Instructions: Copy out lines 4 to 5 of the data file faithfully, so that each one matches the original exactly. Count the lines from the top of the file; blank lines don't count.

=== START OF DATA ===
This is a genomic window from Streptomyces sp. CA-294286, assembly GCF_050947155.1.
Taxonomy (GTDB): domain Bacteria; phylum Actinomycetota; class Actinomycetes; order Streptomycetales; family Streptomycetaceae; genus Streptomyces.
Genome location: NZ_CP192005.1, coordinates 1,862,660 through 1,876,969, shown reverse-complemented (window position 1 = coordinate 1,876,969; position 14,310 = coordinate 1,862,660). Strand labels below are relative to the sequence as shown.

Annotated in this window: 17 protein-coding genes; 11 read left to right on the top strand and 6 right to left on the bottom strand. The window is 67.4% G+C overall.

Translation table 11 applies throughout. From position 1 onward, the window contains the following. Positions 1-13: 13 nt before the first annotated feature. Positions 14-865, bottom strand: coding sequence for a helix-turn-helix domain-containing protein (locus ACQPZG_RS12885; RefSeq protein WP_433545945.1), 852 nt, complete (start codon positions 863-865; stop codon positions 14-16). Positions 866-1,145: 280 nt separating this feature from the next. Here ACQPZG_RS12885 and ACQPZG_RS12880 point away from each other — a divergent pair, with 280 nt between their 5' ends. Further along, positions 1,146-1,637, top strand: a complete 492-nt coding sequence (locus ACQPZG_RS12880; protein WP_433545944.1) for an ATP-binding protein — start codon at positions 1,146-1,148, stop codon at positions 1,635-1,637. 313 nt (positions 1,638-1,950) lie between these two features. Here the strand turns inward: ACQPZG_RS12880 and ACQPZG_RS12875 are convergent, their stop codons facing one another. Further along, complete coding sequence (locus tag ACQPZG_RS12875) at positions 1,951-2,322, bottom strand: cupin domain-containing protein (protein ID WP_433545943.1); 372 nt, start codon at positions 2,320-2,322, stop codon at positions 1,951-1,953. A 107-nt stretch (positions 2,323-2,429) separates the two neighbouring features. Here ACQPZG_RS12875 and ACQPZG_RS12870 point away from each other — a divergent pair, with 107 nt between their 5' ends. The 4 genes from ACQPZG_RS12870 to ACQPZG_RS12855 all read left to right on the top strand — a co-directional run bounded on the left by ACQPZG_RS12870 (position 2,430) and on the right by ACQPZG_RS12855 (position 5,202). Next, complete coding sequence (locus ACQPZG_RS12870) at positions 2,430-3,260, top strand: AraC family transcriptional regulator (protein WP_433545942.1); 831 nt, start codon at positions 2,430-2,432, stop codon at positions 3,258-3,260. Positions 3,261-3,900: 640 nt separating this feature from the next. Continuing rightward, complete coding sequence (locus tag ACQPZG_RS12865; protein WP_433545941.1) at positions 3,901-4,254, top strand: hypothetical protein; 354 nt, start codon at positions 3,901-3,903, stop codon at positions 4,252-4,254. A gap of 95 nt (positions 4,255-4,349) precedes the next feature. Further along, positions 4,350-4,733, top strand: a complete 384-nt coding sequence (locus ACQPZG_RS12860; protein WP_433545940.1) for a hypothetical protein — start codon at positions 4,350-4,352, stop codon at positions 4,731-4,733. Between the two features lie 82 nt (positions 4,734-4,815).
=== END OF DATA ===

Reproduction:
Annotated in this window: 17 protein-coding genes; 11 read left to right on the top strand and 6 right to left on the bottom strand. The window is 67.4% G+C overall.

Translation table 11 applies throughout. From position 1 onward, the window contains the following. Positions 1-13: 13 nt before the first annotated feature. Positions 14-865, bottom strand: coding sequence for a helix-turn-helix domain-containing protein (locus ACQPZG_RS12885; RefSeq protein WP_433545945.1), 852 nt, complete (start codon positions 863-865; stop codon positions 14-16). Positions 866-1,145: 280 nt separating this feature from the next. Here ACQPZG_RS12885 and ACQPZG_RS12880 point away from each other — a divergent pair, with 280 nt between their 5' ends. Further along, positions 1,146-1,637, top strand: a complete 492-nt coding sequence (locus ACQPZG_RS12880; protein WP_433545944.1) for an ATP-binding protein — start codon at positions 1,146-1,148, stop codon at positions 1,635-1,637. 313 nt (positions 1,638-1,950) lie between these two features. Here the strand turns inward: ACQPZG_RS12880 and ACQPZG_RS12875 are convergent, their stop codons facing one another. Further along, complete coding sequence (locus tag ACQPZG_RS12875) at positions 1,951-2,322, bottom strand: cupin domain-containing protein (protein ID WP_433545943.1); 372 nt, start codon at positions 2,320-2,322, stop codon at positions 1,951-1,953. A 107-nt stretch (positions 2,323-2,429) separates the two neighbouring features. Here ACQPZG_RS12875 and ACQPZG_RS12870 point away from each other — a divergent pair, with 107 nt between their 5' ends. The 4 genes from ACQPZG_RS12870 to ACQPZG_RS12855 all read left to right on the top strand — a co-directional run bounded on the left by ACQPZG_RS12870 (position 2,430) and on the right by ACQPZG_RS12855 (position 5,202). Next, complete coding sequence (locus ACQPZG_RS12870) at positions 2,430-3,260, top strand: AraC family transcriptional regulator (protein WP_433545942.1); 831 nt, start codon at positions 2,430-2,432, stop codon at positions 3,258-3,260. Positions 3,261-3,900: 640 nt separating this feature from the next. Continuing rightward, complete coding sequence (locus tag ACQPZG_RS12865; protein WP_433545941.1) at positions 3,901-4,254, top strand: hypothetical protein; 354 nt, start codon at positions 3,901-3,903, stop codon at positions 4,252-4,254. A gap of 95 nt (positions 4,255-4,349) precedes the next feature. Further along, positions 4,350-4,733, top strand: a complete 384-nt coding sequence (locus ACQPZG_RS12860; protein WP_433545940.1) for a hypothetical protein — start codon at positions 4,350-4,352, stop codon at positions 4,731-4,733. Between the two features lie 82 nt (positions 4,734-4,815).